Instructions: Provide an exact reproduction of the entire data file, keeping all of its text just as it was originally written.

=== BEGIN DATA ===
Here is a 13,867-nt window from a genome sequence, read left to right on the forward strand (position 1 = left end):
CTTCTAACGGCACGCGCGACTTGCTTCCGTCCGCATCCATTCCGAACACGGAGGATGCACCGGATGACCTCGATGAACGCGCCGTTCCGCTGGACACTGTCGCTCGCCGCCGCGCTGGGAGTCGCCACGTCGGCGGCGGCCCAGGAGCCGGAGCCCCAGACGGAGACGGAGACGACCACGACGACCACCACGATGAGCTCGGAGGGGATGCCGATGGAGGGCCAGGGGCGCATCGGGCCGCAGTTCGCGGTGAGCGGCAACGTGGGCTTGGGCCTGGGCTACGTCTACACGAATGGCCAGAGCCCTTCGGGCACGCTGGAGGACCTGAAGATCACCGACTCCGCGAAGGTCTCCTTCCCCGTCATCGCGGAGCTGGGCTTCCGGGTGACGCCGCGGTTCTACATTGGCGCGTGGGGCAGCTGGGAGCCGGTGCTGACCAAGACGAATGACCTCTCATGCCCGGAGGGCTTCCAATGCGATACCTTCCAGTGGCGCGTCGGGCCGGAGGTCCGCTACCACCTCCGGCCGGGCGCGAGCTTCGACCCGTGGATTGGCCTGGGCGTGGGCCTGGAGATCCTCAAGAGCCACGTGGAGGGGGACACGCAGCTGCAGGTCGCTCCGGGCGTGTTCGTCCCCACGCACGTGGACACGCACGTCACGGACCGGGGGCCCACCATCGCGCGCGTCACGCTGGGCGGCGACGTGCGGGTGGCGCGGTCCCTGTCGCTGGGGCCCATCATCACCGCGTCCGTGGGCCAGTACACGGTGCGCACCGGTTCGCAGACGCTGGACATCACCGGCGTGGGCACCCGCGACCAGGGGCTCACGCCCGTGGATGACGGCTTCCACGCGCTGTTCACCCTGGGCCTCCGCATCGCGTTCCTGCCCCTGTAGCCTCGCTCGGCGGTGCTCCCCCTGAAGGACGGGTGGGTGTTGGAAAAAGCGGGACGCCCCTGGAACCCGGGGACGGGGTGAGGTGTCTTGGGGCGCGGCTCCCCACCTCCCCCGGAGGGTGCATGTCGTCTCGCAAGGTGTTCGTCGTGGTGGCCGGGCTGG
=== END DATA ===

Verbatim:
Here is a 13,867-nt window from a genome sequence, read left to right on the forward strand (position 1 = left end):
CTTCTAACGGCACGCGCGACTTGCTTCCGTCCGCATCCATTCCGAACACGGAGGATGCACCGGATGACCTCGATGAACGCGCCGTTCCGCTGGACACTGTCGCTCGCCGCCGCGCTGGGAGTCGCCACGTCGGCGGCGGCCCAGGAGCCGGAGCCCCAGACGGAGACGGAGACGACCACGACGACCACCACGATGAGCTCGGAGGGGATGCCGATGGAGGGCCAGGGGCGCATCGGGCCGCAGTTCGCGGTGAGCGGCAACGTGGGCTTGGGCCTGGGCTACGTCTACACGAATGGCCAGAGCCCTTCGGGCACGCTGGAGGACCTGAAGATCACCGACTCCGCGAAGGTCTCCTTCCCCGTCATCGCGGAGCTGGGCTTCCGGGTGACGCCGCGGTTCTACATTGGCGCGTGGGGCAGCTGGGAGCCGGTGCTGACCAAGACGAATGACCTCTCATGCCCGGAGGGCTTCCAATGCGATACCTTCCAGTGGCGCGTCGGGCCGGAGGTCCGCTACCACCTCCGGCCGGGCGCGAGCTTCGACCCGTGGATTGGCCTGGGCGTGGGCCTGGAGATCCTCAAGAGCCACGTGGAGGGGGACACGCAGCTGCAGGTCGCTCCGGGCGTGTTCGTCCCCACGCACGTGGACACGCACGTCACGGACCGGGGGCCCACCATCGCGCGCGTCACGCTGGGCGGCGACGTGCGGGTGGCGCGGTCCCTGTCGCTGGGGCCCATCATCACCGCGTCCGTGGGCCAGTACACGGTGCGCACCGGTTCGCAGACGCTGGACATCACCGGCGTGGGCACCCGCGACCAGGGGCTCACGCCCGTGGATGACGGCTTCCACGCGCTGTTCACCCTGGGCCTCCGCATCGCGTTCCTGCCCCTGTAGCCTCGCTCGGCGGTGCTCCCCCTGAAGGACGGGTGGGTGTTGGAAAAAGCGGGACGCCCCTGGAACCCGGGGACGGGGTGAGGTGTCTTGGGGCGCGGCTCCCCACCTCCCCCGGAGGGTGCATGTCGTCTCGCAAGGTGTTCGTCGTGGTGGCCGGGCTGG